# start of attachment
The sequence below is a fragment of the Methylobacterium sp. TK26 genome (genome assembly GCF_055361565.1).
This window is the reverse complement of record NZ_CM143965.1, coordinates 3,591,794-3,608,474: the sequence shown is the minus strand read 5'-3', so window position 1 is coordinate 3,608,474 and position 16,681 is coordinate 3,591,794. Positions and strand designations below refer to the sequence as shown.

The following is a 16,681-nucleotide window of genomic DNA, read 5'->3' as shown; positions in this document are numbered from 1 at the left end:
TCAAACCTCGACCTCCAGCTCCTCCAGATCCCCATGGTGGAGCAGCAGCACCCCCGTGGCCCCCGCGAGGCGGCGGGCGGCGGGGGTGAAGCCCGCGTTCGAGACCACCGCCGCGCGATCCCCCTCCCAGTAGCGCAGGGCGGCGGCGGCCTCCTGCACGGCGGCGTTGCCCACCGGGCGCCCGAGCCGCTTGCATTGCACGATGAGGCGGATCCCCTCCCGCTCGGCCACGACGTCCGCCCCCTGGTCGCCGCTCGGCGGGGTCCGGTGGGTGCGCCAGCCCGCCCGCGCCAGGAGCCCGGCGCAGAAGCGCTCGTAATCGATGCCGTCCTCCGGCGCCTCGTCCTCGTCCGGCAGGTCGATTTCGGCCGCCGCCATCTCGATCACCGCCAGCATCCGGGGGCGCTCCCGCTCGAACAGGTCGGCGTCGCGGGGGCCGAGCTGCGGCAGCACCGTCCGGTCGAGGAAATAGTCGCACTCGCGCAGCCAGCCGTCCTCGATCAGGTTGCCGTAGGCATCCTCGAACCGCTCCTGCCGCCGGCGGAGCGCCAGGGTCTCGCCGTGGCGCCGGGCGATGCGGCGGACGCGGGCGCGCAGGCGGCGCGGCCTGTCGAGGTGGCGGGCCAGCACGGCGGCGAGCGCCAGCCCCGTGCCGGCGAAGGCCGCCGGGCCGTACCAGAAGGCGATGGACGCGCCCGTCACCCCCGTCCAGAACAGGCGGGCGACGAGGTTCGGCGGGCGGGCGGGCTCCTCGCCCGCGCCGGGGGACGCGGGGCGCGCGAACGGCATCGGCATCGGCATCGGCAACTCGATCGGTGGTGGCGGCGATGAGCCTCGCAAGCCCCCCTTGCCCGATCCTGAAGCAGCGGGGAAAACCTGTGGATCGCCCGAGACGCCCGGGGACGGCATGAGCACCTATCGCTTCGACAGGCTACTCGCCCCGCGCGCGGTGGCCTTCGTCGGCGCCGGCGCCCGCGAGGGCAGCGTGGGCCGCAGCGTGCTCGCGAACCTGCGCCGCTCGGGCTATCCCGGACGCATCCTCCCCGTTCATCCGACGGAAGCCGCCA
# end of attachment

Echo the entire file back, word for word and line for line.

The sequence below is a fragment of the Methylobacterium sp. TK26 genome (genome assembly GCF_055361565.1).
This window is the reverse complement of record NZ_CM143965.1, coordinates 3,591,794-3,608,474: the sequence shown is the minus strand read 5'-3', so window position 1 is coordinate 3,608,474 and position 16,681 is coordinate 3,591,794. Positions and strand designations below refer to the sequence as shown.

The following is a 16,681-nucleotide window of genomic DNA, read 5'->3' as shown; positions in this document are numbered from 1 at the left end:
TCAAACCTCGACCTCCAGCTCCTCCAGATCCCCATGGTGGAGCAGCAGCACCCCCGTGGCCCCCGCGAGGCGGCGGGCGGCGGGGGTGAAGCCCGCGTTCGAGACCACCGCCGCGCGATCCCCCTCCCAGTAGCGCAGGGCGGCGGCGGCCTCCTGCACGGCGGCGTTGCCCACCGGGCGCCCGAGCCGCTTGCATTGCACGATGAGGCGGATCCCCTCCCGCTCGGCCACGACGTCCGCCCCCTGGTCGCCGCTCGGCGGGGTCCGGTGGGTGCGCCAGCCCGCCCGCGCCAGGAGCCCGGCGCAGAAGCGCTCGTAATCGATGCCGTCCTCCGGCGCCTCGTCCTCGTCCGGCAGGTCGATTTCGGCCGCCGCCATCTCGATCACCGCCAGCATCCGGGGGCGCTCCCGCTCGAACAGGTCGGCGTCGCGGGGGCCGAGCTGCGGCAGCACCGTCCGGTCGAGGAAATAGTCGCACTCGCGCAGCCAGCCGTCCTCGATCAGGTTGCCGTAGGCATCCTCGAACCGCTCCTGCCGCCGGCGGAGCGCCAGGGTCTCGCCGTGGCGCCGGGCGATGCGGCGGACGCGGGCGCGCAGGCGGCGCGGCCTGTCGAGGTGGCGGGCCAGCACGGCGGCGAGCGCCAGCCCCGTGCCGGCGAAGGCCGCCGGGCCGTACCAGAAGGCGATGGACGCGCCCGTCACCCCCGTCCAGAACAGGCGGGCGACGAGGTTCGGCGGGCGGGCGGGCTCCTCGCCCGCGCCGGGGGACGCGGGGCGCGCGAACGGCATCGGCATCGGCATCGGCAACTCGATCGGTGGTGGCGGCGATGAGCCTCGCAAGCCCCCCTTGCCCGATCCTGAAGCAGCGGGGAAAACCTGTGGATCGCCCGAGACGCCCGGGGACGGCATGAGCACCTATCGCTTCGACAGGCTACTCGCCCCGCGCGCGGTGGCCTTCGTCGGCGCCGGCGCCCGCGAGGGCAGCGTGGGCCGCAGCGTGCTCGCGAACCTGCGCCGCTCGGGCTATCCCGGACGCATCCTCCCCGTTCATCCGACGGAAGCCGCCA